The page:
Depression is the most common form of mental illness, causing typical symptoms of feeling down, being unable to experience joy, and losing interest in life. The disorder can range from mild to severe and, in the most serious cases, what is called psychosis can occur. Psychosis is a condition where people have beliefs which are not true, and which are not shared by others. There may also be experiences of seeing and hearing things which are not actually there, or, in rarer cases, unreal experiences may involve the senses of smell, taste and touch. When depression and psychosis occur together, this is a sign of serious illness, with a risk of suicide, and treatment is generally commenced urgently, beginning with a combination of medication and psychological therapy.
Different types of psychosis are known to exist and these often fit with a person's mood. In depression there is a low mood, so delusions may center around physical deterioration, for example. This differs from a manic psychosis, where the mood is uplifted and a person can appear euphoric, with delusions of grandeur. In the case of psychosis and schizophrenia, there may be what is known as a paranoid psychosis, in which there may be delusions relating to conspiracies or being persecuted.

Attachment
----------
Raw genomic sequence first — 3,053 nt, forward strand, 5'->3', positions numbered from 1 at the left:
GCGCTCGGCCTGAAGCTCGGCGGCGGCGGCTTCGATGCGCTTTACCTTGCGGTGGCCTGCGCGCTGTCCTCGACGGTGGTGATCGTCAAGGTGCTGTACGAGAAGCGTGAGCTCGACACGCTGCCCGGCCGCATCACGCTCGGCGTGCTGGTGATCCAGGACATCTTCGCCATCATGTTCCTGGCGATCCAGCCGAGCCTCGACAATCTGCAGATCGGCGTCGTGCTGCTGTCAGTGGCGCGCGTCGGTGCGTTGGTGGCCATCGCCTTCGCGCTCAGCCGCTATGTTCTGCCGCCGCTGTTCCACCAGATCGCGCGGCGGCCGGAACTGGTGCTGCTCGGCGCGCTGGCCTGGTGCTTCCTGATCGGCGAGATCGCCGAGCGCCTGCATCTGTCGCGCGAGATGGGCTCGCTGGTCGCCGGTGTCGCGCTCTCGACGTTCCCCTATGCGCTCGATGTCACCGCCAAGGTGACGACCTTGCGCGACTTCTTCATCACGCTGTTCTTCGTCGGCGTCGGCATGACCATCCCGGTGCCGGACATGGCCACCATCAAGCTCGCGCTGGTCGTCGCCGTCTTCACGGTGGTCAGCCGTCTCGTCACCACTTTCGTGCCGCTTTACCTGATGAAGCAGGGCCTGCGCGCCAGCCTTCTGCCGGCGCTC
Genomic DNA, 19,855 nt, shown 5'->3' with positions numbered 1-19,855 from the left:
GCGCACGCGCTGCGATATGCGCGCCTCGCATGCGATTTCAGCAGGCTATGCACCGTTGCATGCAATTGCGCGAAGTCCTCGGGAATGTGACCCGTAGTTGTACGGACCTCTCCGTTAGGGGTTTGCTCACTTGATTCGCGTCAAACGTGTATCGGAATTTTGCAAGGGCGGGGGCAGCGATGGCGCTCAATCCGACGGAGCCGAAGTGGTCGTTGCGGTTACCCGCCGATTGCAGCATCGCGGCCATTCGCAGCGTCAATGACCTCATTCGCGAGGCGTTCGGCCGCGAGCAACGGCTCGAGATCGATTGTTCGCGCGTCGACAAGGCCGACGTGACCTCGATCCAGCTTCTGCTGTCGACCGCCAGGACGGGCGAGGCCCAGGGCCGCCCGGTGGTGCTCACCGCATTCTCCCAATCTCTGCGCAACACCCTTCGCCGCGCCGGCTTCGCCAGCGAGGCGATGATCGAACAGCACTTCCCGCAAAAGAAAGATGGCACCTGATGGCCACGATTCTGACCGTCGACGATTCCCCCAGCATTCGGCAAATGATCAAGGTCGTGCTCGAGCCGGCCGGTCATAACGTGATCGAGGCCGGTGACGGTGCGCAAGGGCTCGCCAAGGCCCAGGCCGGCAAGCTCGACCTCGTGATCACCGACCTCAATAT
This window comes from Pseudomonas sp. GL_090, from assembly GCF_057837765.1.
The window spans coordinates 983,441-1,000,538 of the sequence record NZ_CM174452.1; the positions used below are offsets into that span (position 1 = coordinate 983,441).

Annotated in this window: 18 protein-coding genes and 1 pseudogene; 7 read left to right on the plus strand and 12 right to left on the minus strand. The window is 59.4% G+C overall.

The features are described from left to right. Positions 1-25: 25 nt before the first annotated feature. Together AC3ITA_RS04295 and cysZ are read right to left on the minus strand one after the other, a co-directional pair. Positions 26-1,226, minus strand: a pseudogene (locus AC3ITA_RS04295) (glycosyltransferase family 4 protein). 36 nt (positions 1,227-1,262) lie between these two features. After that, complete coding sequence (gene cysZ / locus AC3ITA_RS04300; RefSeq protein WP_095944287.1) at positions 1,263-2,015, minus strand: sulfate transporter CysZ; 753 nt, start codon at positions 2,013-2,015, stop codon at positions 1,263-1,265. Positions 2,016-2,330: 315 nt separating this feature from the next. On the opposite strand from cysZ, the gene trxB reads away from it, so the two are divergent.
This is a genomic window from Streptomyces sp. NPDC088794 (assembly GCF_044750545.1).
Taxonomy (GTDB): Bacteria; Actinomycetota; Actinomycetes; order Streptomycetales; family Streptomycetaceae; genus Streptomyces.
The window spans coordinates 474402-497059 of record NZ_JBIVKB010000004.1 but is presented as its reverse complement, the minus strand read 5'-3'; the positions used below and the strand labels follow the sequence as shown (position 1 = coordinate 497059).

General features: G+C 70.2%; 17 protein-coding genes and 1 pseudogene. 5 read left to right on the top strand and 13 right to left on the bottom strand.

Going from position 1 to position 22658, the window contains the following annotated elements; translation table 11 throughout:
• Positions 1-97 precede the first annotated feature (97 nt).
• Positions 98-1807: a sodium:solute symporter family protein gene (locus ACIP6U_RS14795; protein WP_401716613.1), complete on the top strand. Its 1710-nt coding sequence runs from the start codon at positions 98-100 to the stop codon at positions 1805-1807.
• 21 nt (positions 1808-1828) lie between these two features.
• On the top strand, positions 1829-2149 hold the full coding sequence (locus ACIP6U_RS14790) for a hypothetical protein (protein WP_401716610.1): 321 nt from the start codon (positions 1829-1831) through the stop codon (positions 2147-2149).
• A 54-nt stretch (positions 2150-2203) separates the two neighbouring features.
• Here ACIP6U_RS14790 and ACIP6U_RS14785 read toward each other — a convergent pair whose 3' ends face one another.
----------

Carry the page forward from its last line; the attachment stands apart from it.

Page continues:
Certain illnesses which are particularly associated with depression may cause what is called an organic psychosis in their own right. For example, Alzheimer's and psychosis often occur together, but a person may have depression at the same time. Psychosis and depression may also be experienced by a person with Parkinson's disease. In such cases it can be difficult to say if a person's psychosis is due to the depression itself or is part of the physical illness. Depending on the cause, psychosis treatment may involve just relieving the depression or it may be more bound up with the underlying disease.
With depression and psychosis, there is a danger that hallucinations may occur in which people hear critical voices discussing them. This could feed back and increase existing feelings of worthlessness. In extreme cases, voices may be heard ordering people to harm or even kill themselves. For these reasons, treatment of severe depression is usually started urgently, as the risk of suicide is high.
Antidepressant and antipsychotic drugs are typically combined to treat depression and psychosis, together with intensive non-drug therapy such as cognitive behavioral therapy. A psychiatrist is usually involved in the treatment of people who have both depression and psychosis symptoms. Electroconvulsive therapy, or ECT, where a person is put to sleep and given electric shocks, is reserved for extreme cases where other treatments have not worked, and it has been found to help some people with severe depression.